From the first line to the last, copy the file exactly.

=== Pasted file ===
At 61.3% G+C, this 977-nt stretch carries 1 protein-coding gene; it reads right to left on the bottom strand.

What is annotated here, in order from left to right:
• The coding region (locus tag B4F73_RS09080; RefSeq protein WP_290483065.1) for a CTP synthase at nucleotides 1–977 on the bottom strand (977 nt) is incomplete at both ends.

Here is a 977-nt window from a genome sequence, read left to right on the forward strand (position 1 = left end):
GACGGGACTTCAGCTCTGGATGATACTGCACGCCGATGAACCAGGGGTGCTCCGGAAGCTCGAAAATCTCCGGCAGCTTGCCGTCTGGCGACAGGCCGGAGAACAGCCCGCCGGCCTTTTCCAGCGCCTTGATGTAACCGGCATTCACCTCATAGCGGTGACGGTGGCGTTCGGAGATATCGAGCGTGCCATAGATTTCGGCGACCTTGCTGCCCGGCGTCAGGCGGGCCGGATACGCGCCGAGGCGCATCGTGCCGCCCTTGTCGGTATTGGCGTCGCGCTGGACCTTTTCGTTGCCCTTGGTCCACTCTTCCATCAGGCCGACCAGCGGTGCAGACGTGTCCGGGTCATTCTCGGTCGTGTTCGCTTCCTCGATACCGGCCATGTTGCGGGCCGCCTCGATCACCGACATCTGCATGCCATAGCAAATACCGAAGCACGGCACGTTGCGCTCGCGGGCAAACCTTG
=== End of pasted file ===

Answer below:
At 61.3% G+C, this 977-nt stretch carries 1 protein-coding gene; it reads right to left on the bottom strand.

What is annotated here, in order from left to right:
• The coding region (locus tag B4F73_RS09080; RefSeq protein WP_290483065.1) for a CTP synthase at nucleotides 1–977 on the bottom strand (977 nt) is incomplete at both ends.

Here is a 977-nt window from a genome sequence, read left to right on the forward strand (position 1 = left end):
GACGGGACTTCAGCTCTGGATGATACTGCACGCCGATGAACCAGGGGTGCTCCGGAAGCTCGAAAATCTCCGGCAGCTTGCCGTCTGGCGACAGGCCGGAGAACAGCCCGCCGGCCTTTTCCAGCGCCTTGATGTAACCGGCATTCACCTCATAGCGGTGACGGTGGCGTTCGGAGATATCGAGCGTGCCATAGATTTCGGCGACCTTGCTGCCCGGCGTCAGGCGGGCCGGATACGCGCCGAGGCGCATCGTGCCGCCCTTGTCGGTATTGGCGTCGCGCTGGACCTTTTCGTTGCCCTTGGTCCACTCTTCCATCAGGCCGACCAGCGGTGCAGACGTGTCCGGGTCATTCTCGGTCGTGTTCGCTTCCTCGATACCGGCCATGTTGCGGGCCGCCTCGATCACCGACATCTGCATGCCATAGCAAATACCGAAGCACGGCACGTTGCGCTCGCGGGCAAACCTTG